Providers must be able to show effective treatment outcomes and drug testing plays a pivotal role in this. However, the larger problem for the behavioral health and substance abuse industry is that it can’t seem to unite and collaborate enough, to result in a meeting of the minds with payers about proper medical necessity guidelines for substance abuse disorders and drug testing.

Payers like UHC are now looking heavily at the ways providers have dropped the ball when it comes to drug testing and are feverishly denying or delaying all reimbursement claims as a result.

“UnitedHealthcare’s benefit contracts exclude coverage for any out-of-network lab services for which the provider waives the coinsurance, copayments, or deductibles. In addition, routine waiver of coinsurance, copayments, or deductibles may be a violation of the federal False Claims Act, subject to investigation by the Office of the Inspector General and/or any applicable state insurance department’s fraud division,” wrote UHC.

The bulletin also explains that UHC’s network includes “more than 1,500 clinical reference laboratories.” In-network physicians and other providers “are expected to refer our members to network laboratories for clinical lab and anatomic pathology, unless otherwise authorized by UnitedHealthcare consistent with their participation agreement,” the bulletin says.

The warning about waiving patients’ payments is likely a result of leaving so many laboratories out of its network, stated Linda D. Liston, CPC, Director of Managed Care Services for McKesson Business Performance Services.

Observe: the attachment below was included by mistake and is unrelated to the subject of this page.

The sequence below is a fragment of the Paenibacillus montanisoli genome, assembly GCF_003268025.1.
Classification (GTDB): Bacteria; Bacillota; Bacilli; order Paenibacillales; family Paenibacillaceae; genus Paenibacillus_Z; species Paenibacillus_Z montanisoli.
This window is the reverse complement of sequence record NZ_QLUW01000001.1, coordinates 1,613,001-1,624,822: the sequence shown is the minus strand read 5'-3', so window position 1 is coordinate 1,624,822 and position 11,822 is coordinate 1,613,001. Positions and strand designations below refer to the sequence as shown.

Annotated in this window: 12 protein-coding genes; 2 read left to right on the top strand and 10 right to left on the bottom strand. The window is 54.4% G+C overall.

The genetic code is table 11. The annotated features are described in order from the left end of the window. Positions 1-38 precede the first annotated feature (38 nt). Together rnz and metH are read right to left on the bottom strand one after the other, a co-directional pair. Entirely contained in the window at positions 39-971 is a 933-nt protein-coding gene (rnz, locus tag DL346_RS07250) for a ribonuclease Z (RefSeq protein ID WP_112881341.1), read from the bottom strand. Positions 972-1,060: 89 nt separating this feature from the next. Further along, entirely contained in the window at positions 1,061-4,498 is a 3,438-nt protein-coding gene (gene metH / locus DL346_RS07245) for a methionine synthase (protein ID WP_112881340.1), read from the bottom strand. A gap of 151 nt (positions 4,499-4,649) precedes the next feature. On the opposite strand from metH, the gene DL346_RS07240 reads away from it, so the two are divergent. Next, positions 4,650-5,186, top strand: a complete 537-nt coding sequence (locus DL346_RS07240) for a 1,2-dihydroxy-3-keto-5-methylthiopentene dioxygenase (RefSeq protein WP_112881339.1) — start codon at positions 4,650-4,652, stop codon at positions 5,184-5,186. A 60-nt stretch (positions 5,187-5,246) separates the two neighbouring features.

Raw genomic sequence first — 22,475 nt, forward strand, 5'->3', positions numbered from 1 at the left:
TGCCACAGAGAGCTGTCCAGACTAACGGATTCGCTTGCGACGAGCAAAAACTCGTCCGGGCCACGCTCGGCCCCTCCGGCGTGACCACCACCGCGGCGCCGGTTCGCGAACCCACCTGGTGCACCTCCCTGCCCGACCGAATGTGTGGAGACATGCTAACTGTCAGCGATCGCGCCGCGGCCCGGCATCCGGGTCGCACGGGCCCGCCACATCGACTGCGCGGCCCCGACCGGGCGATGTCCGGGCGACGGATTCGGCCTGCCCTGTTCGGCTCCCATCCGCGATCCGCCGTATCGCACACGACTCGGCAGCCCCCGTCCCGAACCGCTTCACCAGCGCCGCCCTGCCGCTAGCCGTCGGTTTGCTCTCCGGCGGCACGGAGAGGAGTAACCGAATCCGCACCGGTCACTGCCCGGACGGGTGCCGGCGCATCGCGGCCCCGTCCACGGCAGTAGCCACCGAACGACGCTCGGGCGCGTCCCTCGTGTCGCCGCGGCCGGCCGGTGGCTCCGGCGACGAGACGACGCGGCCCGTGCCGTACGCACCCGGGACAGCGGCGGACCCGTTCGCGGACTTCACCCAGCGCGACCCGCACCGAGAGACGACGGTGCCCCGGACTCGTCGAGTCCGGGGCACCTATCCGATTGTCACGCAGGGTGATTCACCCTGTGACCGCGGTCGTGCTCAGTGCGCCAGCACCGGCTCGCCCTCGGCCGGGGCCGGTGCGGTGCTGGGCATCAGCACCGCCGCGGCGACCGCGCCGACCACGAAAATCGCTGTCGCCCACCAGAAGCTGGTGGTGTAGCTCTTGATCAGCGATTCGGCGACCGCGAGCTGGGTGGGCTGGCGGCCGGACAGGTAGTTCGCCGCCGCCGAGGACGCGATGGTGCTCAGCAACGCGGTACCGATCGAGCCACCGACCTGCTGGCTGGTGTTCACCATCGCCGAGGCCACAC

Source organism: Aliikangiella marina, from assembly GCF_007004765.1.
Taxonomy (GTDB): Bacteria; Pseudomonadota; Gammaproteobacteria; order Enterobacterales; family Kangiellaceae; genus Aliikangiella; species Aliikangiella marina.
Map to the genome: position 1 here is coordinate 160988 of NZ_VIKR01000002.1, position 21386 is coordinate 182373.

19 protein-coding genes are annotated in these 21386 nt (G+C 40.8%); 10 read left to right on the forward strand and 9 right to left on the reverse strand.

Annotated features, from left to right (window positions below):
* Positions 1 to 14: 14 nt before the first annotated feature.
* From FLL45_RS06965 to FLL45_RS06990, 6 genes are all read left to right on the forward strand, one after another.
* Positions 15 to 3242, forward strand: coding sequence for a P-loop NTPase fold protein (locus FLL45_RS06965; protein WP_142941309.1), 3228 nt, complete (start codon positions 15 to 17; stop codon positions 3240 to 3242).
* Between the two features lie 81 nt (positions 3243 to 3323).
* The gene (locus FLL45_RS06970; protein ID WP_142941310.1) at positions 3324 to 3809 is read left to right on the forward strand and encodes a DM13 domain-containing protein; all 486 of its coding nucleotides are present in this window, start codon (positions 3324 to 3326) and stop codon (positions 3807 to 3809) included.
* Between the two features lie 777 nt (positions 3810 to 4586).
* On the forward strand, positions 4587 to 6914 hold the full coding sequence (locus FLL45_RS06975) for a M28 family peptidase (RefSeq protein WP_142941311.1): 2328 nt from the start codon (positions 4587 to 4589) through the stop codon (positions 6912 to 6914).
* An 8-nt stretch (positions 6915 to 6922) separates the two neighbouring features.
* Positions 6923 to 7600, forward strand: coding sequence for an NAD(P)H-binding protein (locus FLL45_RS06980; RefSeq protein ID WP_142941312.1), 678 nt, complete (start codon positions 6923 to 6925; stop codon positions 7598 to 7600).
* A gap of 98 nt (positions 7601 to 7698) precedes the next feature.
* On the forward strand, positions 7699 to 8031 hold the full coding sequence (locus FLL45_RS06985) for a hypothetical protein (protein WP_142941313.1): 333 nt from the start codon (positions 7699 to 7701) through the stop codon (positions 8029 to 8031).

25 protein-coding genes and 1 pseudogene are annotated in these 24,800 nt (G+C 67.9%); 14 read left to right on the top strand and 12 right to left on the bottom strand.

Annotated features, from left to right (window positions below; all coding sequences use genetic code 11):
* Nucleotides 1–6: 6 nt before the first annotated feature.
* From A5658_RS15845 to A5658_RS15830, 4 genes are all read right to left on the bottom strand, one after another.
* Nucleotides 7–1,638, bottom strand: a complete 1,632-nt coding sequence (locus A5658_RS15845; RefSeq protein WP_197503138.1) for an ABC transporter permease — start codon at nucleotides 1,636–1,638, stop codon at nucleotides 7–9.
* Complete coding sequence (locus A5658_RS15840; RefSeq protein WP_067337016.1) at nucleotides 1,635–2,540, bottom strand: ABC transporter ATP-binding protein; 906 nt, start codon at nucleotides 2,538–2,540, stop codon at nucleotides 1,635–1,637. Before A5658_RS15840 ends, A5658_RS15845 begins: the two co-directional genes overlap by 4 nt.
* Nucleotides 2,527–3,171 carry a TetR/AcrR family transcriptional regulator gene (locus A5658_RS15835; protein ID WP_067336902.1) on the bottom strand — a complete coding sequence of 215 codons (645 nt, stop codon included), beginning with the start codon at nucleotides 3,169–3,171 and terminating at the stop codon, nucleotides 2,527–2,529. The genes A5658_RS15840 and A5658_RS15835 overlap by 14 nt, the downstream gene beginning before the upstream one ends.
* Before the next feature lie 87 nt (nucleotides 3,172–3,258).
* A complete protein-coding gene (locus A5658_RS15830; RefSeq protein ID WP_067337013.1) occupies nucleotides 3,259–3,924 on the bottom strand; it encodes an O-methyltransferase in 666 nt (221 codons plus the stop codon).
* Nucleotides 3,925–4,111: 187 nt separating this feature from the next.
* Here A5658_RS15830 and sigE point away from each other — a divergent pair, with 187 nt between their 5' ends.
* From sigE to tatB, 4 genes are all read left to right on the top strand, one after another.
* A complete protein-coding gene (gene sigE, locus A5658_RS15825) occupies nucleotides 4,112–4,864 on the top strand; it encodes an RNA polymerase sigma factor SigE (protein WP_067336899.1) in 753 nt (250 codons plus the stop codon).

“UnitedHealthcare gets a lot of out-of-network charges because it won’t give small, local, or regional labs contracts. We know this from our experience with UHC,” she explained.

“When we tell UHC that it is receiving a large number of lab test claims for UHC members in a particular area and that is a reason why it should contract with those local or regional labs, its officials say, ‘We’ve got our national agreement and don’t need another lab or pathology group,” explained Liston, who has served as McKesson’s director of managed care services for 20 years.

Providers need to start taking collective responsibility for their future with payers, or payers are simply going to continue to dictate what they determine what is or isn’t necessary in treatment. Its time to stop moaning about the problem and become part of the solution, by organizing and mobilizing a force for change in the substance abuse treatment community. Instead of more talking, we need more doing. Together is where the power is. As William Wallace said in Braveheart “If we could just unite the clans, we can win” – but therein lies behavioral healths greatest problem, lack of unity, within its own ranks.

If only it could rise above its petty differences and have the courage to call out the offenders among its ranks and focus on the real threat, the payers who just see a fragmented industry with little real leadership.

Are there any real leaders out there in behavioral health who can rally the troops and are they any troops out there humble enough to follow and wise enough to put their hand in their pockets and pay for such an effort?

Time will tell. Time will tell.

From the author: “Parts of this article are taken from an excerpt from an article in the March 21 issue of THE DARK REPORT. UHC’s battle against out-of-network labs, as well as its plans to begin requiring pre-authorization for genetic testing, are included in the original article, available to paid members.”

NOTE:  SoberLawNews.com and its owners, editors, and writers have republished this writing from Mr. Crowley for informational purposes only and do not attest to the veracity of the comments made herein (though we tend to agree with what is being said). For further information, please contact Mr. Crowley directly, brian.crowley@integraenterprizes.com